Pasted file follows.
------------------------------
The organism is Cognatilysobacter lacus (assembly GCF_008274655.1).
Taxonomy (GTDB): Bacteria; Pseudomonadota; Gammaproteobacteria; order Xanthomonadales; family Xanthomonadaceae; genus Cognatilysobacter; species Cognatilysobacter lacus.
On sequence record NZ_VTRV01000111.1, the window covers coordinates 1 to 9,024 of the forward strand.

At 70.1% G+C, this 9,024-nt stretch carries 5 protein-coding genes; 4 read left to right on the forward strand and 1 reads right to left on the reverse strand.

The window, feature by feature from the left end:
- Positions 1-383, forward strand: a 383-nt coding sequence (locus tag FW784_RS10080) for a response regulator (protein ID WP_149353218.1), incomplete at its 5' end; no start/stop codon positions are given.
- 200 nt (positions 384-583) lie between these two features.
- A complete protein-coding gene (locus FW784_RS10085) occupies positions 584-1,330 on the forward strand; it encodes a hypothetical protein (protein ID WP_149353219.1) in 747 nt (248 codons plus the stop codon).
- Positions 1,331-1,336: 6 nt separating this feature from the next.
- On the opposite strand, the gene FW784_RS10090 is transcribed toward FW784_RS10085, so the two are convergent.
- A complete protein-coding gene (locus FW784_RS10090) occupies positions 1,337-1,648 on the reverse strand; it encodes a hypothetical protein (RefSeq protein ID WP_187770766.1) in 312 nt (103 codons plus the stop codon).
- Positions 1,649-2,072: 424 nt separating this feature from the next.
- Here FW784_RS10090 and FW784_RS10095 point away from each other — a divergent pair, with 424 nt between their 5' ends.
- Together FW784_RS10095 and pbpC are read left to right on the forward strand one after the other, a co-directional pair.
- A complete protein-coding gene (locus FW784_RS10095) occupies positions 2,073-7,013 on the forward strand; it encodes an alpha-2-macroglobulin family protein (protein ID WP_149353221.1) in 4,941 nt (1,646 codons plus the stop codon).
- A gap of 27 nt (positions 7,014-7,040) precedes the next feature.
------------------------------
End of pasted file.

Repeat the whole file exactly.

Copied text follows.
The organism is Cognatilysobacter lacus (assembly GCF_008274655.1).
Taxonomy (GTDB): Bacteria; Pseudomonadota; Gammaproteobacteria; order Xanthomonadales; family Xanthomonadaceae; genus Cognatilysobacter; species Cognatilysobacter lacus.
On sequence record NZ_VTRV01000111.1, the window covers coordinates 1 to 9,024 of the forward strand.

At 70.1% G+C, this 9,024-nt stretch carries 5 protein-coding genes; 4 read left to right on the forward strand and 1 reads right to left on the reverse strand.

The window, feature by feature from the left end:
- Positions 1-383, forward strand: a 383-nt coding sequence (locus tag FW784_RS10080) for a response regulator (protein ID WP_149353218.1), incomplete at its 5' end; no start/stop codon positions are given.
- 200 nt (positions 384-583) lie between these two features.
- A complete protein-coding gene (locus FW784_RS10085) occupies positions 584-1,330 on the forward strand; it encodes a hypothetical protein (protein ID WP_149353219.1) in 747 nt (248 codons plus the stop codon).
- Positions 1,331-1,336: 6 nt separating this feature from the next.
- On the opposite strand, the gene FW784_RS10090 is transcribed toward FW784_RS10085, so the two are convergent.
- A complete protein-coding gene (locus FW784_RS10090) occupies positions 1,337-1,648 on the reverse strand; it encodes a hypothetical protein (RefSeq protein ID WP_187770766.1) in 312 nt (103 codons plus the stop codon).
- Positions 1,649-2,072: 424 nt separating this feature from the next.
- Here FW784_RS10090 and FW784_RS10095 point away from each other — a divergent pair, with 424 nt between their 5' ends.
- Together FW784_RS10095 and pbpC are read left to right on the forward strand one after the other, a co-directional pair.
- A complete protein-coding gene (locus FW784_RS10095) occupies positions 2,073-7,013 on the forward strand; it encodes an alpha-2-macroglobulin family protein (protein ID WP_149353221.1) in 4,941 nt (1,646 codons plus the stop codon).
- A gap of 27 nt (positions 7,014-7,040) precedes the next feature.